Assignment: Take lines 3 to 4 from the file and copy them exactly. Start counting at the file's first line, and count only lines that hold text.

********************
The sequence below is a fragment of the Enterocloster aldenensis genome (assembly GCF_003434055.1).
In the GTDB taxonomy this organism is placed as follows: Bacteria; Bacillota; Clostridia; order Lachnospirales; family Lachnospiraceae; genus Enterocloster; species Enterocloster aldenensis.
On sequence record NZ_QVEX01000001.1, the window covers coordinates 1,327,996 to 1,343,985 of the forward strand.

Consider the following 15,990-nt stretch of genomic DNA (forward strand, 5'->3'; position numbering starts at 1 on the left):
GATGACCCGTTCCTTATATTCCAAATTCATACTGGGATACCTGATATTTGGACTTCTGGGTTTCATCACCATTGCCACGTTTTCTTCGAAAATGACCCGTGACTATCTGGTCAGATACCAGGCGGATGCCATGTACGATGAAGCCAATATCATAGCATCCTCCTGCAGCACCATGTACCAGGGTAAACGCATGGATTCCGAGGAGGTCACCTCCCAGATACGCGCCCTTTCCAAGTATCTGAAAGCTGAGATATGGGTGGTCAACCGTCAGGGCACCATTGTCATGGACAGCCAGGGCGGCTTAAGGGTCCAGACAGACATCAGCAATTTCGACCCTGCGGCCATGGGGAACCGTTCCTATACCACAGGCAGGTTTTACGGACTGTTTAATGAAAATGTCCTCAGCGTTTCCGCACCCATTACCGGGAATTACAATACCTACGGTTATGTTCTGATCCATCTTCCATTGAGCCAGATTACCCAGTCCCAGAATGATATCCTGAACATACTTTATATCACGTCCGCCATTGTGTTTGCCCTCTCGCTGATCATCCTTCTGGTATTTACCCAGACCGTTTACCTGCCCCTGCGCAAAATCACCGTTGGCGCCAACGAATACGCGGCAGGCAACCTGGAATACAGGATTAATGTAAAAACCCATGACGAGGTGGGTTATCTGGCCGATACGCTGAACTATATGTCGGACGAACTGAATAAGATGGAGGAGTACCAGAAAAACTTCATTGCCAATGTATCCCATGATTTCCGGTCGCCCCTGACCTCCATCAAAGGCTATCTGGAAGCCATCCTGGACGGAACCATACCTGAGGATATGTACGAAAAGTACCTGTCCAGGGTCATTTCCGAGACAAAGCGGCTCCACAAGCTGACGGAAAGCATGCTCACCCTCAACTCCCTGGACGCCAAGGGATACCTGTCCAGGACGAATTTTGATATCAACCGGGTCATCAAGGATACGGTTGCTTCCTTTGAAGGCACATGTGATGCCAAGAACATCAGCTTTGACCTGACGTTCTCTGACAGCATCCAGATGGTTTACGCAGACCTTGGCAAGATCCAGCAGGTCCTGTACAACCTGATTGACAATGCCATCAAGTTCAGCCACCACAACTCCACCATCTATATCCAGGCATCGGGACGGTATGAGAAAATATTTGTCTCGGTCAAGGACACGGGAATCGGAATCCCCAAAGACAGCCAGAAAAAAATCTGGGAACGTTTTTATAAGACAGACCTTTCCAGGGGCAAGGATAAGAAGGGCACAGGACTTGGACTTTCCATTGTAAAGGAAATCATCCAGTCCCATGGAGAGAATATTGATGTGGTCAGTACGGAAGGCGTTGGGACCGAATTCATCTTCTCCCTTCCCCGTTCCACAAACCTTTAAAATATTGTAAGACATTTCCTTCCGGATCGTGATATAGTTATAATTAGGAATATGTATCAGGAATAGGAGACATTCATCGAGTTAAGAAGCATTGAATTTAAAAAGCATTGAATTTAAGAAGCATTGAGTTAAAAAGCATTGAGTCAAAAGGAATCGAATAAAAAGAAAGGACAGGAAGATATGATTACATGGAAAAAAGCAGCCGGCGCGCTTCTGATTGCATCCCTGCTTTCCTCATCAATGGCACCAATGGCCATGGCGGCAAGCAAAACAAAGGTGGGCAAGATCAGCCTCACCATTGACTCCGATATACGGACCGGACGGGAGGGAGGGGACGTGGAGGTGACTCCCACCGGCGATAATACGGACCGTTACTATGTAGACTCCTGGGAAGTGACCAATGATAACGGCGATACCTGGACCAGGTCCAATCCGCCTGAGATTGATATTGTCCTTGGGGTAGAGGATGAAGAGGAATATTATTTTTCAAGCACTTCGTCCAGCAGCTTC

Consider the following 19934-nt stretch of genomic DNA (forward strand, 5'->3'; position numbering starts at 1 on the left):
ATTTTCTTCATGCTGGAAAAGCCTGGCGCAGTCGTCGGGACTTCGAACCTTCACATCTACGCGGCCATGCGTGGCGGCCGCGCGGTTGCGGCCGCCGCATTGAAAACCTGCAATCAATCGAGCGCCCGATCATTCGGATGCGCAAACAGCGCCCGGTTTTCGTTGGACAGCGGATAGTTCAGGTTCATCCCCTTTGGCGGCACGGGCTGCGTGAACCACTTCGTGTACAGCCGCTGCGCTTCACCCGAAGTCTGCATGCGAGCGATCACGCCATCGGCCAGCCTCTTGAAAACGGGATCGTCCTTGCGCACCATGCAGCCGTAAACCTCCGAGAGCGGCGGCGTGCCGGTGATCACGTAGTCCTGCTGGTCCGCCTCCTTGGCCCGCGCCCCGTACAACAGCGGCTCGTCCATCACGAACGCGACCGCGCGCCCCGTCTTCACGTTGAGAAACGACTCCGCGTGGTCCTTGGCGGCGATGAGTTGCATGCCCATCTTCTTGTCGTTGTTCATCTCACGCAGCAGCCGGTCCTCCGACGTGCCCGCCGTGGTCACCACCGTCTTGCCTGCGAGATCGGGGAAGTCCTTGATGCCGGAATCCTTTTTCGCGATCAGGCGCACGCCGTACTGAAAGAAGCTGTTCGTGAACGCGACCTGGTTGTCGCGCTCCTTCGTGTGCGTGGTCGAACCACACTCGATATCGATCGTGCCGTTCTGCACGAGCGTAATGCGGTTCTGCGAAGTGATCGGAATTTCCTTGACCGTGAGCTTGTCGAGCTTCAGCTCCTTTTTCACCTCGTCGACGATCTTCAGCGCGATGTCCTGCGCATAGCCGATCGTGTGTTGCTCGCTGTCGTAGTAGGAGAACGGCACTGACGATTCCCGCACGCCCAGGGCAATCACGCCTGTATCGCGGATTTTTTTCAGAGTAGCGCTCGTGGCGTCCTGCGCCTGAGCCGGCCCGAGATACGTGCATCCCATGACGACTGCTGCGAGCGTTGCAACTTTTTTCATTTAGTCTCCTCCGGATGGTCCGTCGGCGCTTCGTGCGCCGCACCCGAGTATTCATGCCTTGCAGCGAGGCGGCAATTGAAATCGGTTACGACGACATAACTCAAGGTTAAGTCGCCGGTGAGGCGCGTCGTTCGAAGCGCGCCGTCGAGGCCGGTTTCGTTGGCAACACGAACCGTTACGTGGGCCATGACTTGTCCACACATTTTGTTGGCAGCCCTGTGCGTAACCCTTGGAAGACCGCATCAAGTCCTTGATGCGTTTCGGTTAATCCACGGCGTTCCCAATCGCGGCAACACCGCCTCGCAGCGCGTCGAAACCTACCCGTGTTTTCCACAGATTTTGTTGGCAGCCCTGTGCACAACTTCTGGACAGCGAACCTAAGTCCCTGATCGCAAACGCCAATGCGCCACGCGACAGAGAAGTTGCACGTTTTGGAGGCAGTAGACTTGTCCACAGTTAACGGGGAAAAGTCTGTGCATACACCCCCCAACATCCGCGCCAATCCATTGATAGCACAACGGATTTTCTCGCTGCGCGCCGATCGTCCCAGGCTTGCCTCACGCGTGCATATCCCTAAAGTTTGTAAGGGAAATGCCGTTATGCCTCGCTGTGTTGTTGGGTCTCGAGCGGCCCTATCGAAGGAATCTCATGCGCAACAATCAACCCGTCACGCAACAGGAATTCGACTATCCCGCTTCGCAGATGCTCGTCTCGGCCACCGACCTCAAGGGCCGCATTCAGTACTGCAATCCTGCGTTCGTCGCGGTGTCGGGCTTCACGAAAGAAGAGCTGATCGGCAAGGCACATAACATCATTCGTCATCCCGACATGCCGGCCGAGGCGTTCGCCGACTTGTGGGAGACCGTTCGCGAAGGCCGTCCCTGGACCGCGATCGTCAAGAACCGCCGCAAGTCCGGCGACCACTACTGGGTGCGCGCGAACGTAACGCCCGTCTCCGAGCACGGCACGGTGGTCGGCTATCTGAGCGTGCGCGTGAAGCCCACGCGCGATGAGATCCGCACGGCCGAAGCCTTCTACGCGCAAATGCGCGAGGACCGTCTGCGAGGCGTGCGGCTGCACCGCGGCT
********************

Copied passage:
On sequence record NZ_QVEX01000001.1, the window covers coordinates 1,327,996 to 1,343,985 of the forward strand.

Consider the following 15,990-nt stretch of genomic DNA (forward strand, 5'->3'; position numbering starts at 1 on the left):